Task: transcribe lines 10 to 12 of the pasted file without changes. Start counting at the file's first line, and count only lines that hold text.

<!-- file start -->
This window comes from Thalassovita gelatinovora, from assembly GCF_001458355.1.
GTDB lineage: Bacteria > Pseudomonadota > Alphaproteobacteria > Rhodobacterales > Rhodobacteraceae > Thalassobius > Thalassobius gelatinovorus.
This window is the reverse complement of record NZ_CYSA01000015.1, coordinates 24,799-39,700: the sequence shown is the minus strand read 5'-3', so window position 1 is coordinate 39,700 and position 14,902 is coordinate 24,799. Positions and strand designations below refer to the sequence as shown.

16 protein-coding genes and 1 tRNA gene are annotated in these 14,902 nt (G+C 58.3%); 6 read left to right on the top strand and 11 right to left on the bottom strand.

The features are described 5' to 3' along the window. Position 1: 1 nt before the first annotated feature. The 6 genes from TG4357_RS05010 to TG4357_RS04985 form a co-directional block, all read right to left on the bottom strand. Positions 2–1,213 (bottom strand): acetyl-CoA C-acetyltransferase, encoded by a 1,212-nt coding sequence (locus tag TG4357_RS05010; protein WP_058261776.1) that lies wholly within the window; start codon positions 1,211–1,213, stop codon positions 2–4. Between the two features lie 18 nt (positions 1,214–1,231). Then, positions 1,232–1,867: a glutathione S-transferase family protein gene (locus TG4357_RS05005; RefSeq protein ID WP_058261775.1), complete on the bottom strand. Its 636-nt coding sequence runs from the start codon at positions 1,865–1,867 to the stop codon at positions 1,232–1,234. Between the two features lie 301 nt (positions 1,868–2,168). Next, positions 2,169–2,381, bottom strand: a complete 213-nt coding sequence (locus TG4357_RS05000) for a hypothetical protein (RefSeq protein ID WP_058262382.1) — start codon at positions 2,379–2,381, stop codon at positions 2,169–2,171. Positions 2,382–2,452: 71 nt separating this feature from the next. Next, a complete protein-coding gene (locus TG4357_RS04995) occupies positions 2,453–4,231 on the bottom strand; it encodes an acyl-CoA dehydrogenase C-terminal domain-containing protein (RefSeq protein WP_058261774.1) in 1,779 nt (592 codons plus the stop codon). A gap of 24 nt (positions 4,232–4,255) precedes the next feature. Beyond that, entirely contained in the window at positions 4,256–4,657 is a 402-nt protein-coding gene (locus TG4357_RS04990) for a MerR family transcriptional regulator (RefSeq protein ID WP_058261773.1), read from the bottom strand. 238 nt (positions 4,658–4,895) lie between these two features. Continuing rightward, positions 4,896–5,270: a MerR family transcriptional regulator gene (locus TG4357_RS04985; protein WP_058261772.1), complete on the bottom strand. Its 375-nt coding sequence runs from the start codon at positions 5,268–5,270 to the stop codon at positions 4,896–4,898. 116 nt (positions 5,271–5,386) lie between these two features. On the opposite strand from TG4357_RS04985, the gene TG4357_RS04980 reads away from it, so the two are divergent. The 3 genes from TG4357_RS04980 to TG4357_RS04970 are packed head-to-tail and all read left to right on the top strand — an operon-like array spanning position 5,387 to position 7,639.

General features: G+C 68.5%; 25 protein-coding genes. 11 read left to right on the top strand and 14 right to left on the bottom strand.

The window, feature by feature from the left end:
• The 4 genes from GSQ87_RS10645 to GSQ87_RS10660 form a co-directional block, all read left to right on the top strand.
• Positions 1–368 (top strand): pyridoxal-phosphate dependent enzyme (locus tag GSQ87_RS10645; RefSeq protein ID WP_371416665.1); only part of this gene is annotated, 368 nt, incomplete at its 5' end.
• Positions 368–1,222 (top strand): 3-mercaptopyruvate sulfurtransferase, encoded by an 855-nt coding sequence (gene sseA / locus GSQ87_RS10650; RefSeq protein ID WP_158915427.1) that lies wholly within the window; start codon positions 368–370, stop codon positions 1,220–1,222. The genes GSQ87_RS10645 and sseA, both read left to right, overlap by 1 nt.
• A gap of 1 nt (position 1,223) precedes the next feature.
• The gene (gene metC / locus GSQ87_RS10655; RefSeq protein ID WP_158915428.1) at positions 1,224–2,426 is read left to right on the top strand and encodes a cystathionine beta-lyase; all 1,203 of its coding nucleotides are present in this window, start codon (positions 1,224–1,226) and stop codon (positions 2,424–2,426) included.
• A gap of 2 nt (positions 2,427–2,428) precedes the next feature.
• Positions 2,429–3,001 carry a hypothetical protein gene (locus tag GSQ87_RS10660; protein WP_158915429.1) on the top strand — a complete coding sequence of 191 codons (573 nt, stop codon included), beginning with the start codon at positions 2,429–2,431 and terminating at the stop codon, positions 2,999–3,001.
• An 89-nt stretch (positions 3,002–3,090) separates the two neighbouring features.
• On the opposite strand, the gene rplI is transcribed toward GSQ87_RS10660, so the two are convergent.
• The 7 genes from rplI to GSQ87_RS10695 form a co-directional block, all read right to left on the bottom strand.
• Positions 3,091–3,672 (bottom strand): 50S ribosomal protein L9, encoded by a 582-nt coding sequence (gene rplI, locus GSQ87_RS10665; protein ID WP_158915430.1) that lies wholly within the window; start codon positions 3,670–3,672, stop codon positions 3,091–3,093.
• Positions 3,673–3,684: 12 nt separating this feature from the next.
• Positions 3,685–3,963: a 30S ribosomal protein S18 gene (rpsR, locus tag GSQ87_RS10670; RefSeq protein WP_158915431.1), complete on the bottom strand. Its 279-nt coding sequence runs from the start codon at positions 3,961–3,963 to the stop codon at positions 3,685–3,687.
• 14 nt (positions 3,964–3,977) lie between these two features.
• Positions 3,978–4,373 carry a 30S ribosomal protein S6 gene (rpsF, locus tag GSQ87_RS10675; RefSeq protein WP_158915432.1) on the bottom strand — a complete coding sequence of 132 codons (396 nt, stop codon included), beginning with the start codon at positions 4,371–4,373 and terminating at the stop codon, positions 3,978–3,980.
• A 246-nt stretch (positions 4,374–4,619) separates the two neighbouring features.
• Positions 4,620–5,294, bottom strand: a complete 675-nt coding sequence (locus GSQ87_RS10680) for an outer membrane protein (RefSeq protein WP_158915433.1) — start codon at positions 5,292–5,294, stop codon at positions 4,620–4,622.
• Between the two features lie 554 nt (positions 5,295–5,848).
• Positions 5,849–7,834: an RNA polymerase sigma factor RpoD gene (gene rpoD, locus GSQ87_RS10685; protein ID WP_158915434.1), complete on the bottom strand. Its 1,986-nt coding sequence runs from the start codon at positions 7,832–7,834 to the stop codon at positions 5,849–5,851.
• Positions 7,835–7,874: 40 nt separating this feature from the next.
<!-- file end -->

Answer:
• Positions 368–1,222 (top strand): 3-mercaptopyruvate sulfurtransferase, encoded by an 855-nt coding sequence (gene sseA / locus GSQ87_RS10650; RefSeq protein ID WP_158915427.1) that lies wholly within the window; start codon positions 368–370, stop codon positions 1,220–1,222. The genes GSQ87_RS10645 and sseA, both read left to right, overlap by 1 nt.
• A gap of 1 nt (position 1,223) precedes the next feature.
• The gene (gene metC / locus GSQ87_RS10655; RefSeq protein ID WP_158915428.1) at positions 1,224–2,426 is read left to right on the top strand and encodes a cystathionine beta-lyase; all 1,203 of its coding nucleotides are present in this window, start codon (positions 1,224–1,226) and stop codon (positions 2,424–2,426) included.